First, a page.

Wildlife-Livestock Conflict and Biosecurity: Case studies from Tanzania and Namibia


Program Description:

I was told by a friend, "once you’ve been to Africa you will never be cured". When I asked what he meant, his only reply was "you’ll see". I must admit my initial reaction (back in 1995) was that I would carry some deadly disease for the rest of my life. While this is certainly possible, I’ve found that with some preliminary planning, preventative vaccinations and basic precautions you can remain disease free, even under the most challenging environments. What I have not been cured of after spending nearly 2 years in Africa is the desire to listen again to the wild sounds of the Africa night or to spend just one more night with my Maasai friends feasting on a roasted goat. I never seem to find enough time for walking across the African savannah with zebras, ostriches or wildebeest just a few hundred yards away. Africa offers some of the most amazing opportunities to see and interact with wildlife, but it also offers a chance to see some of the most dreaded livestock diseases up close and provides some of the most interesting examples of the importance of biosecurity. Come hear about opportunities, disease and adventure in Africa.


Drew Conroy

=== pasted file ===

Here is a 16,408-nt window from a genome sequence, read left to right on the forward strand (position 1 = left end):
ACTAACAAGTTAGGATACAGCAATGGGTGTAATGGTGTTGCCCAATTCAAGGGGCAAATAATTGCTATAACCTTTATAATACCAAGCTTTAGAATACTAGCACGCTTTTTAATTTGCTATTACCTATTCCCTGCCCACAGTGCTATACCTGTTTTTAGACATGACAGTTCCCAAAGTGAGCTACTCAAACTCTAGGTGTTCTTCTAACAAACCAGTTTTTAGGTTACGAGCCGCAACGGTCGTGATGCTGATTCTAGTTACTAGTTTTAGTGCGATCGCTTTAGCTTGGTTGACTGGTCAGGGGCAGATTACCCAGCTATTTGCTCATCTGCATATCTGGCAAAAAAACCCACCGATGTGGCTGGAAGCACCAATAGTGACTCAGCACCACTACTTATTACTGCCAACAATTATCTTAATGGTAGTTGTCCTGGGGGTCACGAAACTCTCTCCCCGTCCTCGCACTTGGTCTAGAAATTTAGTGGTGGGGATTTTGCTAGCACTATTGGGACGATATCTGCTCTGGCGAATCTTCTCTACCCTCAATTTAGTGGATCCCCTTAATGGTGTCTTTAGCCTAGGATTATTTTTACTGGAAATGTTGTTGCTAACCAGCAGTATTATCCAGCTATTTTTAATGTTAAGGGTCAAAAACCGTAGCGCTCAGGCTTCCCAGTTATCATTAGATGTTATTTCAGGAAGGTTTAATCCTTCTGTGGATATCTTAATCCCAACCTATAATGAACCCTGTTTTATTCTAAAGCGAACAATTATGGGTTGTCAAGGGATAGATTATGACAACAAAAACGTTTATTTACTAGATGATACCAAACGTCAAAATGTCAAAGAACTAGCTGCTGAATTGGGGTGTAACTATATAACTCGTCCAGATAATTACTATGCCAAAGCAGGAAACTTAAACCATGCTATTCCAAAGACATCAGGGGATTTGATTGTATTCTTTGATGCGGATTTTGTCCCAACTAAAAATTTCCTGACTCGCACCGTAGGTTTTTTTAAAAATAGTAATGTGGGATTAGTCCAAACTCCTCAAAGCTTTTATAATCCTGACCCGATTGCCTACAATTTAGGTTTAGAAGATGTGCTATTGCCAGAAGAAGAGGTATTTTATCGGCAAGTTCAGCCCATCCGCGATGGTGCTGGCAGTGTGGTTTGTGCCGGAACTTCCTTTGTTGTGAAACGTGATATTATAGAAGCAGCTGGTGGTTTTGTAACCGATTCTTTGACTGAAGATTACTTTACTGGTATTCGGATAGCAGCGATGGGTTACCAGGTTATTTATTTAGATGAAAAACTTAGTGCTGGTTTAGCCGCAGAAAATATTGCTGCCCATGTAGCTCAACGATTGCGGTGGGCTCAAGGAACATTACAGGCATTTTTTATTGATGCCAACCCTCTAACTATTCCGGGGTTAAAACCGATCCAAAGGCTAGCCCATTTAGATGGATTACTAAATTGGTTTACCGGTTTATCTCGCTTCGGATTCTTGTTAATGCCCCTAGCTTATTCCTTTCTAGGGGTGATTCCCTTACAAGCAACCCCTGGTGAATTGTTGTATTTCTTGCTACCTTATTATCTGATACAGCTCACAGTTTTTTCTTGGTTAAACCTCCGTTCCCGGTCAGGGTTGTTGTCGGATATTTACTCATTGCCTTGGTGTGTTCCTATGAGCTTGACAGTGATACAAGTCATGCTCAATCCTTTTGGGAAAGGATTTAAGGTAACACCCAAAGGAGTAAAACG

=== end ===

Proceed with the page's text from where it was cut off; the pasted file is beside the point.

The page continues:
Dr. Drew Conroy was raised on a small dairy and livestock farm in New Hampshire. He holds a B.S. Degree in Animal Science from the University of New Hampshire, a Masters Degree in Agriculture from Northwest Missouri State University, and a Ph.D. in Natural Resources from UNH. Broadly trained in agriculture Professor Conroy teaches Animal and Dairy Science courses at the University of New Hampshire. He frequently lectures in Environmental Conservation and Anthropology courses and has also taught a course called Environment and Society. He is a registered professional animal scientist for beef cattle and dairy cattle, and is one of the foremost authorities on draft oxen in North America. He has written three books, nearly 100 hundred articles, produced 5 educational videos, been featured in 2 major motion pictures, consulted for numerous television stations assisting with documentaries on draft animals. In addition, he has conducted workshops all over the world on the subject of ox training, yoking and using oxen in both historic and contemporary settings. Professor Conroy conducts primarily field research in Eastern and Southern Africa. His work has most recently been with farmers and livestock herders facing challenges from Land Use Change and Wildlife conflicts in Tanzania, Uganda and Namibia.

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